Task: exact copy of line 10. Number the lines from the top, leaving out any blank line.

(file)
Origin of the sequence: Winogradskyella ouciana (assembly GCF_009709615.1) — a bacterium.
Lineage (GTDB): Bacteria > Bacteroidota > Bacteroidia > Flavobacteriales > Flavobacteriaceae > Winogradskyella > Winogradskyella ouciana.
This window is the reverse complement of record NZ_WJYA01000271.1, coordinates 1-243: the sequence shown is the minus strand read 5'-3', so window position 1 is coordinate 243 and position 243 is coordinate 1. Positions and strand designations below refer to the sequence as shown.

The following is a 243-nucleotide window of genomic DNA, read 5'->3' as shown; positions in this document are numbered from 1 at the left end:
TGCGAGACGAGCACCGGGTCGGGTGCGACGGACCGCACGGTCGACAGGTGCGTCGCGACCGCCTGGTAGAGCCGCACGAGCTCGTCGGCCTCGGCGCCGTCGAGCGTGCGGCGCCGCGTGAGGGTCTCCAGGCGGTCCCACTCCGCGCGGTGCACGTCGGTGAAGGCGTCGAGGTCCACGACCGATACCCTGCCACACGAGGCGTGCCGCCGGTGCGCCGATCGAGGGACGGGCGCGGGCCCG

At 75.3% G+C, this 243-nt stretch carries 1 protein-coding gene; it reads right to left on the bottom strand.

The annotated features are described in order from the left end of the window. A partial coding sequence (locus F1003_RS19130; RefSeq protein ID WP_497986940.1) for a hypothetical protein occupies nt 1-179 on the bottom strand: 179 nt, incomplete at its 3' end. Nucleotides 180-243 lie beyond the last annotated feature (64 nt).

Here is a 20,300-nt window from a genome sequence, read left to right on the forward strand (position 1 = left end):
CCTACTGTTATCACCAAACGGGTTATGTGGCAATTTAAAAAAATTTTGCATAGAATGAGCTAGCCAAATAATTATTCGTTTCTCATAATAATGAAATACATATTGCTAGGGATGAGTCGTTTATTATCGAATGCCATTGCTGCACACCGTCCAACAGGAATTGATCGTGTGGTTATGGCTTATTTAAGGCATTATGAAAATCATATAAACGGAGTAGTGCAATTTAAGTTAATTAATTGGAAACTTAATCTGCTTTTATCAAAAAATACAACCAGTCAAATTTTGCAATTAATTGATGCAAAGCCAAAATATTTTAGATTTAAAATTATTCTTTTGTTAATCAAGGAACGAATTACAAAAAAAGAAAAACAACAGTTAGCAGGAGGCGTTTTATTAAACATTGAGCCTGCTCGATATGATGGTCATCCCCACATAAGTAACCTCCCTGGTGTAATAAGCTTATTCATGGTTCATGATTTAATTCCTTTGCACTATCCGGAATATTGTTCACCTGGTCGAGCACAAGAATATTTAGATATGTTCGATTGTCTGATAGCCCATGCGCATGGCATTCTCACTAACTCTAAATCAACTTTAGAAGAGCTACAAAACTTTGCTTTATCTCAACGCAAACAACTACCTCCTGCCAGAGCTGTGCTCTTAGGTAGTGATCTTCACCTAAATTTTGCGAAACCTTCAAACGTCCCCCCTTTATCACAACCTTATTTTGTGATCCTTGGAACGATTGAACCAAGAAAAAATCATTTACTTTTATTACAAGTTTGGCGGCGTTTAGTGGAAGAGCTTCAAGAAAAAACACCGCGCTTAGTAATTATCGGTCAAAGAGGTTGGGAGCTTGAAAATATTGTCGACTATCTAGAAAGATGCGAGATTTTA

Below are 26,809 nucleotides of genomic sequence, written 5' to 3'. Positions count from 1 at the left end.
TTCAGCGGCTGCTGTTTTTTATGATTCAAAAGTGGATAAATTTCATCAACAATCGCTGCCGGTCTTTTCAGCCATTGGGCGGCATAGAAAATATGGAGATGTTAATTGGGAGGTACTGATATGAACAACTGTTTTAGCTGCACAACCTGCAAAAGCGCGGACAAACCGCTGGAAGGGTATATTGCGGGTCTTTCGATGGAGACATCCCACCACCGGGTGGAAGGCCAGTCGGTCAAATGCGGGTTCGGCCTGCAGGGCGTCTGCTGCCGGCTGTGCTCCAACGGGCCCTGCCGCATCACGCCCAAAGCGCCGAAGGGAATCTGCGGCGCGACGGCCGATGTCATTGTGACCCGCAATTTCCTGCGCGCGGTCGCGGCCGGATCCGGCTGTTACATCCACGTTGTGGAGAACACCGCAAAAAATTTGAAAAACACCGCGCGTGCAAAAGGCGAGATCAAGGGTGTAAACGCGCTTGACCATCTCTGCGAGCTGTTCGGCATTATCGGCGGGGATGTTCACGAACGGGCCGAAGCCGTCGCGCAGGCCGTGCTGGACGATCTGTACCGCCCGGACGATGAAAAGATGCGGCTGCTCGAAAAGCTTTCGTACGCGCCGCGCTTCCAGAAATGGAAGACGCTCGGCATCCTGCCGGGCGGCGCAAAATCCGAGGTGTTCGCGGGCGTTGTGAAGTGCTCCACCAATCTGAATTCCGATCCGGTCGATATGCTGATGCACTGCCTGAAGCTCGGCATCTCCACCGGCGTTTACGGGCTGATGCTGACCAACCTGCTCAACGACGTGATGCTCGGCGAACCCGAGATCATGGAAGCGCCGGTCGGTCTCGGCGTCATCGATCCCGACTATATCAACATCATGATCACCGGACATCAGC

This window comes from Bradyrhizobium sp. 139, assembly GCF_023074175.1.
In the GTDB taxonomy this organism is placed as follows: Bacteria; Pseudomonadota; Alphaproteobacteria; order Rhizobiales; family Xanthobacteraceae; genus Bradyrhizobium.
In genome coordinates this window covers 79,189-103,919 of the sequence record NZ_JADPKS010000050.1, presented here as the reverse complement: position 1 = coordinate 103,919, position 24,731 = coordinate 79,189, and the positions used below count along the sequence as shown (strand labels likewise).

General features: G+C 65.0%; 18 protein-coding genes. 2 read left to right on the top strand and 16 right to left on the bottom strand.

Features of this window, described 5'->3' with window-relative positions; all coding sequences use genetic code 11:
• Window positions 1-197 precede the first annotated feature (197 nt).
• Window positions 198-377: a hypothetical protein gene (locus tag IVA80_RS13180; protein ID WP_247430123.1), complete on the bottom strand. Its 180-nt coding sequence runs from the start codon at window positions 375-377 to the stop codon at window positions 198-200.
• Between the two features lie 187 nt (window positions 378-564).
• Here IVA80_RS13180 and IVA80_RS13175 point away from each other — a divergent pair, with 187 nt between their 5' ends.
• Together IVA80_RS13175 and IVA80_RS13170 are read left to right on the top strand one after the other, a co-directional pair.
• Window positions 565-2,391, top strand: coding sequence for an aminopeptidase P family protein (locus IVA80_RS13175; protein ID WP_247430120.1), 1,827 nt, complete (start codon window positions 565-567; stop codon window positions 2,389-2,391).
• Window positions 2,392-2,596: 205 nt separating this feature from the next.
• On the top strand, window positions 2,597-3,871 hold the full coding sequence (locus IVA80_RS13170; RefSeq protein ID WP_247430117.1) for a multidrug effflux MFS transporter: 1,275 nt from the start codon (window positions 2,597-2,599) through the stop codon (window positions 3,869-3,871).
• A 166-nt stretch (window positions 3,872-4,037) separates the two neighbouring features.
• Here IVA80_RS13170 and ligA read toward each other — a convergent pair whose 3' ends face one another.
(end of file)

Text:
Below are 26,809 nucleotides of genomic sequence, written 5' to 3'. Positions count from 1 at the left end.